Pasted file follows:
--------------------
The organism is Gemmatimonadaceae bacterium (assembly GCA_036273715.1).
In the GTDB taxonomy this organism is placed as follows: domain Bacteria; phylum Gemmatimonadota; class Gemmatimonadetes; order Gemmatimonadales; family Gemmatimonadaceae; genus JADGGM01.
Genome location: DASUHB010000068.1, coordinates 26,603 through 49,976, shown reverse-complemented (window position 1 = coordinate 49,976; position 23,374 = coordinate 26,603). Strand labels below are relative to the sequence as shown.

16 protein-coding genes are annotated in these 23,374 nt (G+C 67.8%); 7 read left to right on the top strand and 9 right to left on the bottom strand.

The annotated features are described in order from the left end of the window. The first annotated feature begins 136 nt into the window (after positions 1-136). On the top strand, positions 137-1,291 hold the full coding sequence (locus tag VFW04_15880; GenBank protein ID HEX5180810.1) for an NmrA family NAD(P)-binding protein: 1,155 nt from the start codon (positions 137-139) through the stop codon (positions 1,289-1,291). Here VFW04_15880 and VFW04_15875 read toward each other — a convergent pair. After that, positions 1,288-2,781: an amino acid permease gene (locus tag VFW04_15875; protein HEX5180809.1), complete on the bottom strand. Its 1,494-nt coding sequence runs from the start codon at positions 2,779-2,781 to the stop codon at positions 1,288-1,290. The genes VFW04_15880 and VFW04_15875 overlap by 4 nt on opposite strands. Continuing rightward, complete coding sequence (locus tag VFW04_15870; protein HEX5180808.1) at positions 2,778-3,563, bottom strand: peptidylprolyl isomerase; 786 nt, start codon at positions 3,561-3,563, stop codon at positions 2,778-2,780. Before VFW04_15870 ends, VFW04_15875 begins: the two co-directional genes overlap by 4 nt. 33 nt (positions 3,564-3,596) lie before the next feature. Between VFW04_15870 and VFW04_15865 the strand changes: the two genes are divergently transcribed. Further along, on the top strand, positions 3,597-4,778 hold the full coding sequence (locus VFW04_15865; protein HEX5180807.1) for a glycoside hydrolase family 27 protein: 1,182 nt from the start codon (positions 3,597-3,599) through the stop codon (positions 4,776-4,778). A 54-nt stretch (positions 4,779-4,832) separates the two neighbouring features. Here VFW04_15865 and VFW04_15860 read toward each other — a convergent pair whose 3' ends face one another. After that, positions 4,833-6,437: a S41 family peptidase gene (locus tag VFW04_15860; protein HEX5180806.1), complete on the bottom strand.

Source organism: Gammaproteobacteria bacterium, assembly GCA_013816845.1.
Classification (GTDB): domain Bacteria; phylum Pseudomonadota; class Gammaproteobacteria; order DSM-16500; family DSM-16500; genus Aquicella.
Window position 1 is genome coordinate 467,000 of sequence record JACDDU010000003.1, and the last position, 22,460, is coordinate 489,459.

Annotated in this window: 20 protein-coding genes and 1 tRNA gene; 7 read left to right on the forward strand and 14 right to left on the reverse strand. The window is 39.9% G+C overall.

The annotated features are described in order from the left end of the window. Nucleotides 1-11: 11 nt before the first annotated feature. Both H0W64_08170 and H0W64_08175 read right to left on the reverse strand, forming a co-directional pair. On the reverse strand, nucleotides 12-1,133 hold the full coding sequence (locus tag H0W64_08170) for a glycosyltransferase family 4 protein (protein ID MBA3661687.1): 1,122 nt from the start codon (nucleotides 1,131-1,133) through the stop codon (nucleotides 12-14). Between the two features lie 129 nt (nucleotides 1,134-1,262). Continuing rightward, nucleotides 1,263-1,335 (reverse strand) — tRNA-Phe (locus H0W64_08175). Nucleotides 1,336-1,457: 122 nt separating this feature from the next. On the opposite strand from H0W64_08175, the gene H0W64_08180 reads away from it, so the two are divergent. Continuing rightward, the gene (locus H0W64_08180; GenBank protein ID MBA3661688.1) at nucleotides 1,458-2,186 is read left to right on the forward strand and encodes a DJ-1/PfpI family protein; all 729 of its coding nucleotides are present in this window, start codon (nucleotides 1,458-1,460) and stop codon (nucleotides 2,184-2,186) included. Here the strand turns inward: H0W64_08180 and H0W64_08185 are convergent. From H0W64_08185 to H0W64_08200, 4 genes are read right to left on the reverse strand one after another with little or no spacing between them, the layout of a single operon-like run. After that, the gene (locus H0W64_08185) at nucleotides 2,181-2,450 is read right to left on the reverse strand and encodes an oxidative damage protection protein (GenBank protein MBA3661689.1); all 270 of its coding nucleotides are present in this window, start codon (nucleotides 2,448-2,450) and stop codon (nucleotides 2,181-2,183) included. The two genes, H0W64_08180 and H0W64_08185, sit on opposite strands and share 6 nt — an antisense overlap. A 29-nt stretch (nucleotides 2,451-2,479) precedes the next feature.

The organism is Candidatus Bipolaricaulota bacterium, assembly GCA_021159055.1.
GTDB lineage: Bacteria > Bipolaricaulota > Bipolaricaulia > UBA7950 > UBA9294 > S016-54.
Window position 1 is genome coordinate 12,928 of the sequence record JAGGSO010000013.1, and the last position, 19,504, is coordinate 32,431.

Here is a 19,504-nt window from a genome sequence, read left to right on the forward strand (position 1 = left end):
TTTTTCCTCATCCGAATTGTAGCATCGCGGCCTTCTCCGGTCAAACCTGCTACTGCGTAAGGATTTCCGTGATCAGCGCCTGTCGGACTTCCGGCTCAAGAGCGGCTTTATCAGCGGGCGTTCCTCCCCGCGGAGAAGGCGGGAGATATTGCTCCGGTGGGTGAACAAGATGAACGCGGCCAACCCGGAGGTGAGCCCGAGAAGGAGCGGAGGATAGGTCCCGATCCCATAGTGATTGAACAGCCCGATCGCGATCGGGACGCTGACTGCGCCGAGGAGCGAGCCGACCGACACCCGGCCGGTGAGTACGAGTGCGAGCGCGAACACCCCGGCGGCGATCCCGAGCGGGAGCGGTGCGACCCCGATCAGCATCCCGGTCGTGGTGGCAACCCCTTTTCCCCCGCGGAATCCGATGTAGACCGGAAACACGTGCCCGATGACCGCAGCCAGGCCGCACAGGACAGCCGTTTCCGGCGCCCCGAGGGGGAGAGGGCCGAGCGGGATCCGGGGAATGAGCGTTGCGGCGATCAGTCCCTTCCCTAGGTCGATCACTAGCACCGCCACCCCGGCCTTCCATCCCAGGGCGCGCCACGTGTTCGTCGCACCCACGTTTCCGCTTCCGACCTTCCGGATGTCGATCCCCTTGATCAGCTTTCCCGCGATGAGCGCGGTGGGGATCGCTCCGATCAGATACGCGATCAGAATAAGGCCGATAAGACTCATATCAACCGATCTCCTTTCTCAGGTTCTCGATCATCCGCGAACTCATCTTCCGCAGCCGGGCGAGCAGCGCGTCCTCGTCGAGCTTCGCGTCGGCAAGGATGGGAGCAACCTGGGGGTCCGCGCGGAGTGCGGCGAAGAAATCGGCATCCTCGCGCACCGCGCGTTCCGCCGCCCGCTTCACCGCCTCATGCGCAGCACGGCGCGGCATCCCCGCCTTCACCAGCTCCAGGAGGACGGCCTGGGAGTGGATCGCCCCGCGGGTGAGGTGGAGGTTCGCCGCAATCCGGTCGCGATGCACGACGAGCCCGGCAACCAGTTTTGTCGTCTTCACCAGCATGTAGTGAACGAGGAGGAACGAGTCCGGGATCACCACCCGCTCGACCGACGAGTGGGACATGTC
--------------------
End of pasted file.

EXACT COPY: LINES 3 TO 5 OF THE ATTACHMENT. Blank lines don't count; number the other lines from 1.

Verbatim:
Genome location: DASUHB010000068.1, coordinates 26,603 through 49,976, shown reverse-complemented (window position 1 = coordinate 49,976; position 23,374 = coordinate 26,603). Strand labels below are relative to the sequence as shown.

16 protein-coding genes are annotated in these 23,374 nt (G+C 67.8%); 7 read left to right on the top strand and 9 right to left on the bottom strand.

The annotated features are described in order from the left end of the window. The first annotated feature begins 136 nt into the window (after positions 1-136). On the top strand, positions 137-1,291 hold the full coding sequence (locus tag VFW04_15880; GenBank protein ID HEX5180810.1) for an NmrA family NAD(P)-binding protein: 1,155 nt from the start codon (positions 137-139) through the stop codon (positions 1,289-1,291). Here VFW04_15880 and VFW04_15875 read toward each other — a convergent pair. After that, positions 1,288-2,781: an amino acid permease gene (locus tag VFW04_15875; protein HEX5180809.1), complete on the bottom strand. Its 1,494-nt coding sequence runs from the start codon at positions 2,779-2,781 to the stop codon at positions 1,288-1,290. The genes VFW04_15880 and VFW04_15875 overlap by 4 nt on opposite strands. Continuing rightward, complete coding sequence (locus tag VFW04_15870; protein HEX5180808.1) at positions 2,778-3,563, bottom strand: peptidylprolyl isomerase; 786 nt, start codon at positions 3,561-3,563, stop codon at positions 2,778-2,780. Before VFW04_15870 ends, VFW04_15875 begins: the two co-directional genes overlap by 4 nt. 33 nt (positions 3,564-3,596) lie before the next feature. Between VFW04_15870 and VFW04_15865 the strand changes: the two genes are divergently transcribed. Further along, on the top strand, positions 3,597-4,778 hold the full coding sequence (locus VFW04_15865; protein HEX5180807.1) for a glycoside hydrolase family 27 protein: 1,182 nt from the start codon (positions 3,597-3,599) through the stop codon (positions 4,776-4,778). A 54-nt stretch (positions 4,779-4,832) separates the two neighbouring features. Here VFW04_15865 and VFW04_15860 read toward each other — a convergent pair whose 3' ends face one another. After that, positions 4,833-6,437: a S41 family peptidase gene (locus tag VFW04_15860; protein HEX5180806.1), complete on the bottom strand.